Monday, 16 December 2013

Understanding Biomarkers

In medicine, biomarker is a that can be used as an indicator of a particular disease state or some other physiological state of an organism. It can be a substance that is introduced into an organism as a means to examine organ function or other aspects of health. For example, rubidium chloride is used as a radioactive isotope to evaluate perfusion of heart muscle. It can also be a substance whose detection indicates a particular disease state, for example, the presence of an antibody may indicate an infection. Biomarkers are characteristic biological properties that can be detected and measured in parts of the body like the blood or tissue.

Biomarkers help in early diagnosis, disease prevention, drug target identification, drug response etc. Several biomarkers have been identified for many diseases such as serum LDL for cholesterol, P53 gene and MMPs for cancer etc. Gene based biomarker is found to be an effective and acceptable marker in the present scientific world.

Biomarkers can be generally classified into two types: Disease-related biomarkers and Drug-related biomarkers. Among these, disease-related biomarkers are again classified into risk indicator or predictive biomarkers, diagnostic biomarkers and prognostic biomarkers.

Predictive biomarkers give an indication of the probable effect of treatment on patient. Diagnostic biomarkers indicates whether the disease already exists in the patient. Prognostic biomarkers explain how such a disease may develop in an individual case regardless of the type of treatment. Thus predictive biomarkers help to assess the most likely response to a particular treatment type, while prognostic markers shows the progression of disease with or without treatment. In contrast, drug-related biomarkers indicate whether a drug will be effective in a specific patient and how the patient’s body will process it.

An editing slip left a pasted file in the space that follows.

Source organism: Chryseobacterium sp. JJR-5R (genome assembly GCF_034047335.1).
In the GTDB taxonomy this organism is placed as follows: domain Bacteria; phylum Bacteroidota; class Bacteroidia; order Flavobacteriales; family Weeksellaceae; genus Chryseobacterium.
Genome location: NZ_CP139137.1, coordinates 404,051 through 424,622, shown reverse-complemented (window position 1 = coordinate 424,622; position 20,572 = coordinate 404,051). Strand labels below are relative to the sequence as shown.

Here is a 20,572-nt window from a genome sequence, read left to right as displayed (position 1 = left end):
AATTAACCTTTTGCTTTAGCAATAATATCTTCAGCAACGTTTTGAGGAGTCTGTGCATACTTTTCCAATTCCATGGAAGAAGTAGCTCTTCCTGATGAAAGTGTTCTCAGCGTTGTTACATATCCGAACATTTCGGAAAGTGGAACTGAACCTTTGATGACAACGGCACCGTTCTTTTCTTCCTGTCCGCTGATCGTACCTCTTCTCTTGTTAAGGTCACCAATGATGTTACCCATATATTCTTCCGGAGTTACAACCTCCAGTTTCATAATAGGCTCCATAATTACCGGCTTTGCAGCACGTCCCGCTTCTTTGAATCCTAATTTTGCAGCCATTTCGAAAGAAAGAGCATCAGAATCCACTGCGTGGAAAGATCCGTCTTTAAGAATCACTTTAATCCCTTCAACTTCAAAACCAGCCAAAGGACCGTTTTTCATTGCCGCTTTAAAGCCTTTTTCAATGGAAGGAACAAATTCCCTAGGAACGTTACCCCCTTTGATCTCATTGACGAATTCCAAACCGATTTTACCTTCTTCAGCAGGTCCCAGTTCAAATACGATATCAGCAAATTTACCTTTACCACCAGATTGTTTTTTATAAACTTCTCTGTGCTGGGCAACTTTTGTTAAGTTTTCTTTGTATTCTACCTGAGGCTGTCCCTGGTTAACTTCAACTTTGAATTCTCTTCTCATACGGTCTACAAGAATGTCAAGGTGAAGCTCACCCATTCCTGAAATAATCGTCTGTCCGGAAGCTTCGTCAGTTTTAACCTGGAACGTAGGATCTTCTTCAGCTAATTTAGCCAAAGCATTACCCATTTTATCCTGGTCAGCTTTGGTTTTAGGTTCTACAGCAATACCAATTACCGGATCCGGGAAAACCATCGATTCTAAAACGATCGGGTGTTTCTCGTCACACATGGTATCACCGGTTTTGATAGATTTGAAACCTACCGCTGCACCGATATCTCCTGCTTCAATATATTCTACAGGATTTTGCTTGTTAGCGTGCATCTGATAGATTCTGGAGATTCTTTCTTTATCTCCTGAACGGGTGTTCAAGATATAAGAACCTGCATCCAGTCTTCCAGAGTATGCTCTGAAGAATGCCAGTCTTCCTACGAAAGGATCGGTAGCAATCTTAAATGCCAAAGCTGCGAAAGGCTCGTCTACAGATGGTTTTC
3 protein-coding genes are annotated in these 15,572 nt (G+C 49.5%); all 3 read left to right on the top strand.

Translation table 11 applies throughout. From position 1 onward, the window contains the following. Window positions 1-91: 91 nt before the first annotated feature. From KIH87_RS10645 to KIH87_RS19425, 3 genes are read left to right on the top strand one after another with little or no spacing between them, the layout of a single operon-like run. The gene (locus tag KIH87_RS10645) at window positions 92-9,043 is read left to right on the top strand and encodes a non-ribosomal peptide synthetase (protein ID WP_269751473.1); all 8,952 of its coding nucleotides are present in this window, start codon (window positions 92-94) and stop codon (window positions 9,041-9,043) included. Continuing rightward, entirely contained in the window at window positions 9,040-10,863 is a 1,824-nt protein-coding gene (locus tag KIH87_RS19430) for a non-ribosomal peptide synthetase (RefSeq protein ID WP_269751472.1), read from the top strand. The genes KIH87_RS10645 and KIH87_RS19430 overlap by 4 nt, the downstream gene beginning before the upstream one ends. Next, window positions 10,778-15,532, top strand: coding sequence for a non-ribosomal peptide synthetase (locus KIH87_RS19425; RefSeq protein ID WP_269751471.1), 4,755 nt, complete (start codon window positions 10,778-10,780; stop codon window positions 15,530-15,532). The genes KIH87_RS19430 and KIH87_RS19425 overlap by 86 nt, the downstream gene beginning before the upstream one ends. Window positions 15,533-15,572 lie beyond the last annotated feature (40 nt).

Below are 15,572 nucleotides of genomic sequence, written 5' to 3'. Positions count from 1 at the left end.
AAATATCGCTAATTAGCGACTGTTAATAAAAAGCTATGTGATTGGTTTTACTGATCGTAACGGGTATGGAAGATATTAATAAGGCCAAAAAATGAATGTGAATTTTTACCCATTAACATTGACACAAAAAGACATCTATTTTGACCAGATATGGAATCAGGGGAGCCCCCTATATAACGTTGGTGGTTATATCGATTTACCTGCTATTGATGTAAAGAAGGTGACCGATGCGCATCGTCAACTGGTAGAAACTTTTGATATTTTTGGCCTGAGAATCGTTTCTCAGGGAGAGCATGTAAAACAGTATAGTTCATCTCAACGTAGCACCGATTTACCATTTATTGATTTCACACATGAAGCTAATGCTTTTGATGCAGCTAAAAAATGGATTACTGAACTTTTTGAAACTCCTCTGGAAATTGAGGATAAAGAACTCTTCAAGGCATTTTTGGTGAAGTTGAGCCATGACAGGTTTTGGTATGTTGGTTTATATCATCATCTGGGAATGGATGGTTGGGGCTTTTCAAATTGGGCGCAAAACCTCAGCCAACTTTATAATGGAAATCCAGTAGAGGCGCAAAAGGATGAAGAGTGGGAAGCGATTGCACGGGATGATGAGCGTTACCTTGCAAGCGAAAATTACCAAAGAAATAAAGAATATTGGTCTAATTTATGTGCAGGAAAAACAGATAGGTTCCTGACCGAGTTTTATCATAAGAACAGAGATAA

For chronic diseases, whose treatment may require patients to take medications for years, accurate diagnosis is particularly important, especially when strong side effects are expected from the treatment. In these cases, biomarkers are becoming more and more important, because they can confirm a difficult diagnosis or even make it possible in the first place. A number of diseases, such as Alzheimer's disease or rheumatoid arthritis, often begin with an early, symptom-free phase. In such symptom-free patients there may be more or less probability of actually developing symptoms. In these cases, biomarkers help to identify high-risk individuals reliably and in a timely manner so that they can either be treated before onset of the disease or as soon as possible thereafter.

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